I’ve had this book on my shelves for a while and finally had a great excuse to read it. Published in the 1970s, it’s an account of medieval England focussing mainly on the years between, roughly, 1320 and the Peasants’ Revolt of 1381. Using the great Geoffrey Chaucer, his life and works as a broad lens through to which to examine the social and cultural changes that occurred, this is a wonderful and learned book that differs from more modern accounts in that it doesn’t shy away from being poetic itself or making some assumptions – something which I quite enjoyed. It also quotes extensively from Piers the Ploughman, Chaucer’s works and other poetry and treatises of the era to support various arguments and facts.
Each chapter concentrates on either a different stratum of society – peasants, merchants, writers etc – or events, using these to explore the huge social changes that were occurring, prior to, but hastened by the advent of the Black Death and the enormous loss of life and thus workers, priests, administrators, and other social roles it facilitated. Giving rise to questions about class, purpose and even God (remembering this was the time of the great schism in the church and two Popes – one in Rome and the other in Avignon), commoners began to demand more rights, the merchant class began to rise swiftly as wealth changed from being exclusively in the hands of landholders to being in that of producers and distributors, and the status quo that had been extant for hundreds of years began to crumble. England was at endless war with France and other regions and while its sorties on land and at sea were at first successful, earning England its various nobles a mighty reputation, as the century wore on, it lost more battles than it won, gained more debt than power and swiftly lost its reputation as a formidable power. Yet, it was the commoners who suffered and suffered significantly.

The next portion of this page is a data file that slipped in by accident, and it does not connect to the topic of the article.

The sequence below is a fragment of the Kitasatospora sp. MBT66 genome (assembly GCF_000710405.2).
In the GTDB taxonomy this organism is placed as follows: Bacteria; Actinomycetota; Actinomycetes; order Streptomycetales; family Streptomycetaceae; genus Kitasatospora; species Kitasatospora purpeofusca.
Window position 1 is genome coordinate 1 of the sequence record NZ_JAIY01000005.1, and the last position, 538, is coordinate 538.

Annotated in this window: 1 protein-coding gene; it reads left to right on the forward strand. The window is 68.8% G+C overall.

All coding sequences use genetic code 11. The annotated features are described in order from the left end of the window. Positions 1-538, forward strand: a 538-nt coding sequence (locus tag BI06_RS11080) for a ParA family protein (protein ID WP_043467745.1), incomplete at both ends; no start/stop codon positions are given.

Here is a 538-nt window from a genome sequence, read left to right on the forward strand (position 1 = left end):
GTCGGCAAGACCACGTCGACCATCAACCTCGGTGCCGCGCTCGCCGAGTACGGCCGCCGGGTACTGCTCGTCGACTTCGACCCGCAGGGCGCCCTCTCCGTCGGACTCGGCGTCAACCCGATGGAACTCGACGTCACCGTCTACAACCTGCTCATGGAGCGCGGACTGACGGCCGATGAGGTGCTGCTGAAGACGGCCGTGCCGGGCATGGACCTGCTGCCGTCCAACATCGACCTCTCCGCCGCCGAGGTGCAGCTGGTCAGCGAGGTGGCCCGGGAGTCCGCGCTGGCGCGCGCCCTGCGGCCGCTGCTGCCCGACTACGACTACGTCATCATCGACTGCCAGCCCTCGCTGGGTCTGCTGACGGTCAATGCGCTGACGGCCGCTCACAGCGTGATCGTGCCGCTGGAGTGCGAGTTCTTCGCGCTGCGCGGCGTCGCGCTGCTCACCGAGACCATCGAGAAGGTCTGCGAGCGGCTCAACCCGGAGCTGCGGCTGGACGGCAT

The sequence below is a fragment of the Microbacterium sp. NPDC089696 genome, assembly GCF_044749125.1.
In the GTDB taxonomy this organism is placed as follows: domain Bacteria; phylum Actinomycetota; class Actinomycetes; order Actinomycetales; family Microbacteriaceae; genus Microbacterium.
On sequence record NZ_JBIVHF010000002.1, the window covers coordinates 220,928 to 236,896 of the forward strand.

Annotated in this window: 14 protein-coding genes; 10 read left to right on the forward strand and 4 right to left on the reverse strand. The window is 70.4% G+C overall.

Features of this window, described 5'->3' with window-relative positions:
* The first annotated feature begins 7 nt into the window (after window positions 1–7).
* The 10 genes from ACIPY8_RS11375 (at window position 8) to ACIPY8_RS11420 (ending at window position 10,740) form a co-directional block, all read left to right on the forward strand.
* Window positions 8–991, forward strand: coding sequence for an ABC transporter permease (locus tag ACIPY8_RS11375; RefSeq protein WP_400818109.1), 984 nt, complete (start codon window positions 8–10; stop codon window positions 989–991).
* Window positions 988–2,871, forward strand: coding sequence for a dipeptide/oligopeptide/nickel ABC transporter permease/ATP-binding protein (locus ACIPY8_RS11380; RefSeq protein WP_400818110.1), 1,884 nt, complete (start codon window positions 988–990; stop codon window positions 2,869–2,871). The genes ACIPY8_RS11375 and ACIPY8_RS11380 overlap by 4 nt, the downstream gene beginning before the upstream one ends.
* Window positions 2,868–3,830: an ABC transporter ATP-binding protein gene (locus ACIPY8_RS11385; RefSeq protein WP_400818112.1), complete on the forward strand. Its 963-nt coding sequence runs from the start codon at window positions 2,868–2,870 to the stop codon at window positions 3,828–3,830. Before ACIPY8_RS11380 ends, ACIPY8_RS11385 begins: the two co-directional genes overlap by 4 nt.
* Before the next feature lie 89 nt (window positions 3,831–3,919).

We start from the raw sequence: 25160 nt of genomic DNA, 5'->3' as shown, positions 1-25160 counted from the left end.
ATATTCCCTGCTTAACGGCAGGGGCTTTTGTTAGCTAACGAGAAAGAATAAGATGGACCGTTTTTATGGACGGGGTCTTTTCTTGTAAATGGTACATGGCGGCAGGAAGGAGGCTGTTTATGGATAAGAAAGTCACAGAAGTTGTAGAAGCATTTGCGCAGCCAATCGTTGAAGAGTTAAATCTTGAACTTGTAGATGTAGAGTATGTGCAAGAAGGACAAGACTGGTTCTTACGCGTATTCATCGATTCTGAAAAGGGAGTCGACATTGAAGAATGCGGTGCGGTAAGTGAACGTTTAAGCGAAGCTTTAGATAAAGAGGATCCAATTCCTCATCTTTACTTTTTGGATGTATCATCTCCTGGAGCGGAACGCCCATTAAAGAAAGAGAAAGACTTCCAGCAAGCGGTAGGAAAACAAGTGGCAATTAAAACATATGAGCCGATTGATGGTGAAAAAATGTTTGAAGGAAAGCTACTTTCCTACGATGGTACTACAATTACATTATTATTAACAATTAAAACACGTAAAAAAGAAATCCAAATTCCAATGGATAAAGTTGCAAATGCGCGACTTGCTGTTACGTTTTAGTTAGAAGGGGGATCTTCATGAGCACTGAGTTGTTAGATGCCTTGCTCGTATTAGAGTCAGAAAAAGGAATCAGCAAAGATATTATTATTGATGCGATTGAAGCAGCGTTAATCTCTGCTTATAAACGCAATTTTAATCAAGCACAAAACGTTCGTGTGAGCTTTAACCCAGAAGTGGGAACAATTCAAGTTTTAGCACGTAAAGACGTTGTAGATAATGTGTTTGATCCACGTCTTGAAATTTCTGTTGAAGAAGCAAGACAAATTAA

The chapter devoted to the plague and the transformations it wrought is excellent as is the one on the change from bellicose or religious poetry to pieces focussed on courtly love and how these influenced perceptions of sex and gender. Of course, the role of men of all classes especially is scrutinised though, having been written in the 1970s, the book does suffer from a lack of examination of the role women played in love, war, sickness, health and marriage.
Finishing with chapters devoted to the Peasant’s Revolt during the early years of King Richard II’s reign, and looking closely at cause and effect, the book is nonetheless a lovely addendum to many of the other books written about this incredible period in not just British history, but European as well. Thoroughly enjoyable and filled with titbits of information and dare I say, interpretation of these, not readily available in other sources.